- Planet Football
- 22nd September 2020
Not for the first time, Chelsea owner Roman Abramovich’s money – and what he’s been spending it on – has been in the headlines.
A panorama report from BBC News has revealed that Abramovich is behind an offshore company that was investing in stakes in overseas footballers through third-party ownership.
One of the names revealed to have been invested in by Abramovich’s company is Peruvian winger Andre Carrillo – but who is he, and what connection does he have to Chelsea? Here’s everything you need to know.
Born and raised in the Peruvian capital, Carrillo began to break through at boyhood club Alianza Lima back in 2010, catching the eye of European scouts.
As is so often the pathway for young South American talent, he made the switch to the Portuguese Liga NOS in 2011, signing for Sporting Lisbon, and went on to make over 100 appearances for the club while becoming a stalwart for the Peruvian national team.
He signed for hated city rivals Benfica in the summer of 2016 but failed to make an impact at the Portuguese champions and was subsequently loaned out to Watford for the 2017-18 campaign.
Regular Premier League watchers might remember him making 30 appearances for the Hornets that year, featuring in a forward line alongside Richarlison.
A key player for Peru as they qualified for their first World Cup in 36 years, he scored one of their only two goals as they exited Russia 2018 at the group stage, ending on a high note with a 2-0 win over Australia.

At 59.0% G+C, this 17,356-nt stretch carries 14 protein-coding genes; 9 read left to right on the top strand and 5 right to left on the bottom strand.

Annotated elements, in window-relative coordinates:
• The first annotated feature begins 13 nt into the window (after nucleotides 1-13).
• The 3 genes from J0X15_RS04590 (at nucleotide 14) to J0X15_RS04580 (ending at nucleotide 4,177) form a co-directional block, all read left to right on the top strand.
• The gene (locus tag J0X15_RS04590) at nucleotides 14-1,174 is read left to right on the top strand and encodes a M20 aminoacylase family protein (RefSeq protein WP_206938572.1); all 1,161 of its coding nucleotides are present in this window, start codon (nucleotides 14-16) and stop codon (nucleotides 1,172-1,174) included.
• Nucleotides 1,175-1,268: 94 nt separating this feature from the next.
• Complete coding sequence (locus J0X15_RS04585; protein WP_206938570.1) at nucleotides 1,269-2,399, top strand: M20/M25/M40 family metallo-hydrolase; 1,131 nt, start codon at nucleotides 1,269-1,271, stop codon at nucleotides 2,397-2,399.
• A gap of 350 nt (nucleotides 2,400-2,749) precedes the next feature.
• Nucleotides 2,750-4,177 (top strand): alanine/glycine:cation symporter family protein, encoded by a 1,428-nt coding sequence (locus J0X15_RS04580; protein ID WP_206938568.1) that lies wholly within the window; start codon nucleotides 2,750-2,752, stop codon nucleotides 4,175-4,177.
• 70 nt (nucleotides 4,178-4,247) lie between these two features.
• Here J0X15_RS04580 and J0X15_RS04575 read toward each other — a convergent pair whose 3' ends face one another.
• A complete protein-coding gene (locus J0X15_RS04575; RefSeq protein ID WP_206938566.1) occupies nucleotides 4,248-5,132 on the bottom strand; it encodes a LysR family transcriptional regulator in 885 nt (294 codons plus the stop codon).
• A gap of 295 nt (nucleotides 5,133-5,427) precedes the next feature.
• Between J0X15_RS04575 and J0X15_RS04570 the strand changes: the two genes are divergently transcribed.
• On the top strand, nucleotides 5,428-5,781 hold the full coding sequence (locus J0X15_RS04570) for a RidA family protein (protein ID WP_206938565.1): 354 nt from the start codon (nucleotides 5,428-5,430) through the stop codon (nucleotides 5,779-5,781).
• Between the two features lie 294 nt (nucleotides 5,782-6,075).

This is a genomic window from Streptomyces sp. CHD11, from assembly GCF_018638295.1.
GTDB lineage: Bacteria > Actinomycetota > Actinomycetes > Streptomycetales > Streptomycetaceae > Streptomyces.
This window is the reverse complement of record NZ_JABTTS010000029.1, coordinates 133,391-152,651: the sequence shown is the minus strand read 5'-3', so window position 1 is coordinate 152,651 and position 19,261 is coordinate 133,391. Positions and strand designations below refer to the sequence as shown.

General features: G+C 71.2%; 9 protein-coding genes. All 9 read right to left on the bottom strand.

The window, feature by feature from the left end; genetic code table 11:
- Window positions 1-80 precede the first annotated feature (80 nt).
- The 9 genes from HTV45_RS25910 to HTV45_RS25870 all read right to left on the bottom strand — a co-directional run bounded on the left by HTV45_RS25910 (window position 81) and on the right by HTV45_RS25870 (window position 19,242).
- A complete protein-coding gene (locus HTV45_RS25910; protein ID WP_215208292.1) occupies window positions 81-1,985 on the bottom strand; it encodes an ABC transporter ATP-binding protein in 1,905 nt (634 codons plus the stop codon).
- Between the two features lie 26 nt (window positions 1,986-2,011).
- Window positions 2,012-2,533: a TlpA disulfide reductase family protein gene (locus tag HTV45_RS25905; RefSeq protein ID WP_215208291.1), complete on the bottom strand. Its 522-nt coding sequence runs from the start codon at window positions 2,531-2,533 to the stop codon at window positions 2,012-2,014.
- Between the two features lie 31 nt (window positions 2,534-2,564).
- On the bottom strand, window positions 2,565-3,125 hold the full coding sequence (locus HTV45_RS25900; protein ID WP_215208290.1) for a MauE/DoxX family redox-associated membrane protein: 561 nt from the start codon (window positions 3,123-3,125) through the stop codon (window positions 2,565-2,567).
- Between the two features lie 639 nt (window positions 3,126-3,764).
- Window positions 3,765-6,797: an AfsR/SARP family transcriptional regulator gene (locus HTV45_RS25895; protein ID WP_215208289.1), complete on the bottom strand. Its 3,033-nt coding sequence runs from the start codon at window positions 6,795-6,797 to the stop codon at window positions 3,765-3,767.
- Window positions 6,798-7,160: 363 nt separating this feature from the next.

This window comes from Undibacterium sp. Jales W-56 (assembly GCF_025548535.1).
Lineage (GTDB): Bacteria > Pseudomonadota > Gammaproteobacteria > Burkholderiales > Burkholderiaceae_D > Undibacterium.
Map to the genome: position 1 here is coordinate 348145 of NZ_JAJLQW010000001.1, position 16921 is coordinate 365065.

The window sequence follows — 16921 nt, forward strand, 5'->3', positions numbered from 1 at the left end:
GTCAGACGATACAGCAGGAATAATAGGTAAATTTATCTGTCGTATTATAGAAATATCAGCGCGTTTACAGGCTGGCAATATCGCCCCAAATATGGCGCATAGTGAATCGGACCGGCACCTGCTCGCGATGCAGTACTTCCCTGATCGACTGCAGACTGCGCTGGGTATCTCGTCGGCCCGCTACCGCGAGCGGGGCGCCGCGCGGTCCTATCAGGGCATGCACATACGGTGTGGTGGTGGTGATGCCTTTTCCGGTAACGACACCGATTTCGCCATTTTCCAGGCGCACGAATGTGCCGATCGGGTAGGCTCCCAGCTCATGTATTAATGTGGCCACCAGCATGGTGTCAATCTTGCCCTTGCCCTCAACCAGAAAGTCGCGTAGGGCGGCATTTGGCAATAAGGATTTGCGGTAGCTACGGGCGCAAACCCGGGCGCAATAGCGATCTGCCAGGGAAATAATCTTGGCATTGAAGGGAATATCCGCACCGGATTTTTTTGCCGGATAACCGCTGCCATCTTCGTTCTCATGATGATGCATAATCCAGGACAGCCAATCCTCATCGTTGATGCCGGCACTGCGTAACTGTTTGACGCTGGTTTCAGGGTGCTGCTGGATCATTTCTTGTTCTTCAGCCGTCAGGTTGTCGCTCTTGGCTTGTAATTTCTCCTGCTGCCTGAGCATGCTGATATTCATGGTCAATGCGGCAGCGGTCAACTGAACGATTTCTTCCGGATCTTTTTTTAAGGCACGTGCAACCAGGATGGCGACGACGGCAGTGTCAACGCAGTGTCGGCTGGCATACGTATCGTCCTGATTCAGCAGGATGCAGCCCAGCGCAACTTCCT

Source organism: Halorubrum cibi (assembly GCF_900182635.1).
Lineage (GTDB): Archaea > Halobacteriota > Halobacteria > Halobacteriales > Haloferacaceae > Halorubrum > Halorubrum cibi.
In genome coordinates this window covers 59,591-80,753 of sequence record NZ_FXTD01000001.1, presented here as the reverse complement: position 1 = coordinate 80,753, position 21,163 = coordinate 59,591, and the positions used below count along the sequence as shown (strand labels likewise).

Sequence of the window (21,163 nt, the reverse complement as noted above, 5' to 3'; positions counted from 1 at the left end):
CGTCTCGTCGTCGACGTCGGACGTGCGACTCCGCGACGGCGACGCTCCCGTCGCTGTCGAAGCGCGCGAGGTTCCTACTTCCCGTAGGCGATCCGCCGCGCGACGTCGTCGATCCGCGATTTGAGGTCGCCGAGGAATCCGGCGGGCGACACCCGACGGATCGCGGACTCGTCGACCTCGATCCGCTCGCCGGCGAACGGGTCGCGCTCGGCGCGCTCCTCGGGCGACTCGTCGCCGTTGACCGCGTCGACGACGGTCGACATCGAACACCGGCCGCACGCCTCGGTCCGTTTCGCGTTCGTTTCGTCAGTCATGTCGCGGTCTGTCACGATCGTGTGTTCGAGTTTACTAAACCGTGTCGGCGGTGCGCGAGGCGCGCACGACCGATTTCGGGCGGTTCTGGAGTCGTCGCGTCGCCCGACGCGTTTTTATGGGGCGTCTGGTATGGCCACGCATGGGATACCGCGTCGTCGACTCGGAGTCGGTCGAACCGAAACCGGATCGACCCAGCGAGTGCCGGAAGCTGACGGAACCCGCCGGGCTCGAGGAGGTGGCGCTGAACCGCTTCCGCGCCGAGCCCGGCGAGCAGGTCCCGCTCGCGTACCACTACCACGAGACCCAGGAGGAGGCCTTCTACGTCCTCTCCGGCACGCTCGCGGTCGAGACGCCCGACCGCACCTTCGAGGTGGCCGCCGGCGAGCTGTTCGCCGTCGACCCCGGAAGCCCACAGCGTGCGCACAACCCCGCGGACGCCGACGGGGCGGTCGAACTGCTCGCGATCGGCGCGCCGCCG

Since then he’s been turning out for Saudi Arabian club Al-Hilal and, still only 29, a return to European football can’t be ruled out.
— ITV Football (@itvfootball) June 26, 2018
The Chelsea connection
The document leaks dubbed the ‘FinCEN Files’ have revealed that Abramovich is behind offshore shell company Leiston Holdings, which secured 50% of Carrillo’s ‘economic rights’ after becoming involved in his original transfer from Alianza Lima in 2011.
It’s reported that Leiston Holdings loaned Sporting €1million in order to help fund the deal. The practice of third-party ownership – i.e. investing in a player’s potential future transfer value – was banned by the Premier League in 2008, but not elsewhere until 2015.
Carrillo is unlikely to have appeared on many Chelsea fan’s radars and has never seriously been linked with a move to Stamford Bridge, but he did come up against the Blues in two Champions League group stage matches in 2014, while playing for Sporting and still part-owned by Abramovich’s company.
The winger did little of note across the two matches, with Jose Mourinho’s men winning 1-0 in Lisbon before a 3-1 victory in London.
“I don’t think it can possibly be proper for the owner of a football club to own players in other football clubs. That is precisely why third-party ownership is banned,” former FA chairman Lord Triesman told Panorama.
“It casts suspicion and a shadow right across football. On the documents I’ve seen I would’ve wanted, as chairman of the FA, to investigate them.”